Electricity, internet access and cell phone service have been offline in parts of Puerto Rico for a whole week. And with the island still struggling to rescue people stranded in remote villages, those managing the emergency recovery effort have yet to focus their attentions on the monumental task that looms ahead: Rebuilding the island’s devastated infrastructure, from communications to sewers and water treatment plants that have been damaged by flash flooding and 155 mph winds that Hurricane Maria visited upon the island.

The damage, as Bloomberg reports, has essentially knocked Puerto Rico’s economy back into the 1950s. For locals who’re struggling to begin the process of rebuilding their damaged homes, shops across the island are only accepting cash.

The cash economy has reigned in Puerto Rico since Hurricane Maria decimated much of the U.S. commonwealth last week, leveling the power grid and wireless towers and transporting the island to a time before plastic existed. The state of affairs could carry on for weeks or longer in some remote parts of the commonwealth, and that means it could be impossible to trace revenue and enforce tax rules.

The situation further frustrates one of the many challenges already facing a government that has sought a form of bankruptcy protection after its debts swelled past $70 billion: boosting revenue by collecting money that slips through the cracks.

The cash-only economy could create problems for the island’s cash-strapped government, as business owners will no doubt be tempted to avoid declaring some of their revenues, depriving PR’s government of badly needed revenue.

In fact, the power blackout only exacerbates a situation that has always been, to a degree, a fact of life in Puerto Rico. Outside the island’s tourist hubs, many small businesses simply never took credit cards, with some openly expressing contempt for tax collectors and others claiming it was just a question of not wanting to deal with the technology.

But those were generally vendors of bootleg DVDs, fruit stands, barbers – not major supermarkets. Now, the better part of the economy is in the same boat.

And after a week without power, the few ATMs on the island that still work have run dry, while most others are simply out of service.

As Bloomberg reports, many Puerto Ricans were still living off what money they thought to withdraw ahead of the storm. When a branch of Banco Popular in San Juan opened on Monday morning, the line stretched about 200 people deep for banking and ATM services. People fanned themselves with whatever they could find and held umbrellas against the sun. At the back stood Giddel Galliza, 64, a music teacher.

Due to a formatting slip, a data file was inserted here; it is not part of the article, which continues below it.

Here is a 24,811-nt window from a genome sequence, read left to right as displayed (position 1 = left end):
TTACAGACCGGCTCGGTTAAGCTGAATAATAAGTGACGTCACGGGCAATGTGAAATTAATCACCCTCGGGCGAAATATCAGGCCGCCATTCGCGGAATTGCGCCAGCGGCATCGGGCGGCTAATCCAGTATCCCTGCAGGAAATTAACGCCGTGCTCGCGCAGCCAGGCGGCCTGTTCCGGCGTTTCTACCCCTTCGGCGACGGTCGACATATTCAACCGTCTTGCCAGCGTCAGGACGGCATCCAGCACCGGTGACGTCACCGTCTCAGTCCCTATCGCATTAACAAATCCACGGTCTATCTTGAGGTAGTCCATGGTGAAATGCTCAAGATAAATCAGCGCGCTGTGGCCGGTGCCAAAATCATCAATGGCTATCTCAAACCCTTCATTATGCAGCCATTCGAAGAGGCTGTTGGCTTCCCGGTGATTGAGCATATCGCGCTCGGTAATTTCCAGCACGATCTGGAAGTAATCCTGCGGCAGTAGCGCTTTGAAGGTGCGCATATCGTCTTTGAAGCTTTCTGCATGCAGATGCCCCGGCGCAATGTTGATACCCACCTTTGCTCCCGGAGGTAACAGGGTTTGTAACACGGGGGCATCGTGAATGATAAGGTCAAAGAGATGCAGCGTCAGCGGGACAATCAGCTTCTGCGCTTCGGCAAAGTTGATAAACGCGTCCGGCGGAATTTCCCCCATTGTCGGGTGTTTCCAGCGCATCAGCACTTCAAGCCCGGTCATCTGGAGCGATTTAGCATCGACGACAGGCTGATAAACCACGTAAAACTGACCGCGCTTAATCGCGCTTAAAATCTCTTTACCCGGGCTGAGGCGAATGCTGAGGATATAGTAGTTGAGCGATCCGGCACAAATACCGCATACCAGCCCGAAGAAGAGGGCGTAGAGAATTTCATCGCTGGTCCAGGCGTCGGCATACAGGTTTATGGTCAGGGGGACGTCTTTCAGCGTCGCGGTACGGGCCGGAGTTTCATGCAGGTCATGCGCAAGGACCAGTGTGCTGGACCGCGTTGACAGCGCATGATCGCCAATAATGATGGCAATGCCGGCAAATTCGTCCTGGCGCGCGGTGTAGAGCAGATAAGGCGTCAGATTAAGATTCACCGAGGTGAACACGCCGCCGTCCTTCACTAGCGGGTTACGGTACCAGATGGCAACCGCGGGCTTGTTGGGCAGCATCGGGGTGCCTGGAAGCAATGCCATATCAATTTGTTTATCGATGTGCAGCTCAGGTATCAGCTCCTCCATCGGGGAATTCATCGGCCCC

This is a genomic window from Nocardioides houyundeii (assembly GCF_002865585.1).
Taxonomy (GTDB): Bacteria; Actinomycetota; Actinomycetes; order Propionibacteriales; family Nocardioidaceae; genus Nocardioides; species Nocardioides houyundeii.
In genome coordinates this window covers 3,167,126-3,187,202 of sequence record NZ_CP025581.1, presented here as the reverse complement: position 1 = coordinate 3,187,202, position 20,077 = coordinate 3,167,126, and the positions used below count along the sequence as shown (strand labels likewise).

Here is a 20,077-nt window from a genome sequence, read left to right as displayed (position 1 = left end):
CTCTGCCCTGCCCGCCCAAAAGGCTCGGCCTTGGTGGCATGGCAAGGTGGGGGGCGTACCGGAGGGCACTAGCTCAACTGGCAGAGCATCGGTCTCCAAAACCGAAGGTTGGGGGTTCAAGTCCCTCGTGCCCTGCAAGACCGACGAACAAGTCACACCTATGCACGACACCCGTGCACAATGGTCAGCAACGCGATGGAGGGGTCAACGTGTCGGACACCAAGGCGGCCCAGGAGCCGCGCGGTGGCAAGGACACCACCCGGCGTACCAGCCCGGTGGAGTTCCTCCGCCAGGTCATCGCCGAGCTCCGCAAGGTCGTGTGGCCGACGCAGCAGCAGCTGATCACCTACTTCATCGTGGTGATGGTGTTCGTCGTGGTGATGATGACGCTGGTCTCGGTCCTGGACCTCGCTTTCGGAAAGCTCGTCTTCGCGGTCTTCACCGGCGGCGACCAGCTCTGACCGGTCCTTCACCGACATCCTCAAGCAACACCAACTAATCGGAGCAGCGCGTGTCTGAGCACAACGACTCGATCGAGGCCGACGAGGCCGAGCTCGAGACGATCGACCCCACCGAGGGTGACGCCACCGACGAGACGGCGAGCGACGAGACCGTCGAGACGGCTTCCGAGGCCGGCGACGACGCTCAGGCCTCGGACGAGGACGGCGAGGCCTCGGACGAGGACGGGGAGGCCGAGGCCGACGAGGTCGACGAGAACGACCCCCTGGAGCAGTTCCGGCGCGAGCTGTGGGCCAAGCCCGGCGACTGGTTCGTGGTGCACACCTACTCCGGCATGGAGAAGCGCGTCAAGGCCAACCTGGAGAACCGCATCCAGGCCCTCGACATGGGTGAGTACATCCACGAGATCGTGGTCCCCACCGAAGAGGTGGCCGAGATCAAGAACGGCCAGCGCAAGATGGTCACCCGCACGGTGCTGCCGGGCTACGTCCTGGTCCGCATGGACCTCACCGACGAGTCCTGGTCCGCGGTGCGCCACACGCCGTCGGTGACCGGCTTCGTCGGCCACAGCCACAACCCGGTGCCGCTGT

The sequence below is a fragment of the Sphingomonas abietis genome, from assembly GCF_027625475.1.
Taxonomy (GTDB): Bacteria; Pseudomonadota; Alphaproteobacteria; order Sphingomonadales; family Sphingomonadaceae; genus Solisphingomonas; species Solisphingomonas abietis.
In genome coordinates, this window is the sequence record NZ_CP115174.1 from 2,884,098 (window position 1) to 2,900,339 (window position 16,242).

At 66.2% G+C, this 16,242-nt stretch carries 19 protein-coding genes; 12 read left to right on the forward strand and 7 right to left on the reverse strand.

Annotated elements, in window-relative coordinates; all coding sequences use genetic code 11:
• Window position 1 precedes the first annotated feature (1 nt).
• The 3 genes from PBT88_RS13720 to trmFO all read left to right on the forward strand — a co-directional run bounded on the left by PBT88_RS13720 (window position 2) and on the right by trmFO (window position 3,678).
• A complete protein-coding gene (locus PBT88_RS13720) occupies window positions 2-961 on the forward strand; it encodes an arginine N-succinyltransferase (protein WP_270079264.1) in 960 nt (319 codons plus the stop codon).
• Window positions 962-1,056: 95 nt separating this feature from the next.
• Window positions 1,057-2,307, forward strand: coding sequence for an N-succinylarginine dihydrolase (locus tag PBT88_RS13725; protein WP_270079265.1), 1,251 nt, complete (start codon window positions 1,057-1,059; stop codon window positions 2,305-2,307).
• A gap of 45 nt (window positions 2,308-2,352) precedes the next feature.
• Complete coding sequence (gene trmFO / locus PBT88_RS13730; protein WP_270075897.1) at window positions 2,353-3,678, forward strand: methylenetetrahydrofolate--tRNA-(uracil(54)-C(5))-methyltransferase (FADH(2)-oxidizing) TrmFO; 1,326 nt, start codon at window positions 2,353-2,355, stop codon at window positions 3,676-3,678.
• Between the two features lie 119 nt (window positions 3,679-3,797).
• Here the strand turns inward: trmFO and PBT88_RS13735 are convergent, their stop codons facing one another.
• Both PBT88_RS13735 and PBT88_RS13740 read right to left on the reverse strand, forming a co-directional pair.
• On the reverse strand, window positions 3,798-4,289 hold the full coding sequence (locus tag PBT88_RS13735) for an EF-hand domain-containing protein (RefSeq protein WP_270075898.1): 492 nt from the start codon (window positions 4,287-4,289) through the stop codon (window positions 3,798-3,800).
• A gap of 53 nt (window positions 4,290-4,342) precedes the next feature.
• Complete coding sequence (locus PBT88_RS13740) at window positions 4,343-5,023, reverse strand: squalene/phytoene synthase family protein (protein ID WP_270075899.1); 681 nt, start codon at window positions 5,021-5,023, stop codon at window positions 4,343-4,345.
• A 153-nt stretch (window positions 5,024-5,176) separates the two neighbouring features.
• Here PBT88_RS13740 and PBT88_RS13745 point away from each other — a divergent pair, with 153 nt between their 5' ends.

“I didn’t want to come because of the lines,” he said. “I need money for basic needs, food, gas – my tank is full but it won’t be forever. I normally pay with my card.”

A similar situation unfolded at a Banco Santander across the street. Erasmo Santiago, a 63-year-old mailman, said he was actually a Popular client but opted to pay a fee and go for the slightly shorter line. “I have my mom living with me, she’s 83,” he said. “So I need money.”

Some store owners, even those in areas of San Juan that are heavily policed, worry that carrying so much cash could leave them vulnerable to a robbery.

In post-hurricane San Juan on Monday, commerce picked up ever so slightly. With a little effort, you could get the basics and sometimes more: diapers, medicine, or even a gourmet hamburger smothered in fried onions and gorgonzola cheese.

But almost impossible to find was a place that accepted credit cards.

“Cash only,” said Abraham Lebron, the store manager standing guard at Supermax, a supermarket in San Juan’s Plaza de las Armas. He was in a well-policed area, but admitted feeling like a sitting duck with so many bills on hand. “The system is down, so we can’t process the cards. It’s tough, but one finds a way to make it work.”

Ultimately, turning the ATMs back on probably ranks lower on the island’s list of priorities than, say, keeping the diesel generators that are powering hospitals in operation, or evacuating 70,000 people from a river valley in danger of being flooded after a nearby dam failed.

Depending on how long outages persist, Puerto Ricans in some areas may need to resort to bartering for essential goods, as residents find ever more creative ways to transact in the absence of modern technology.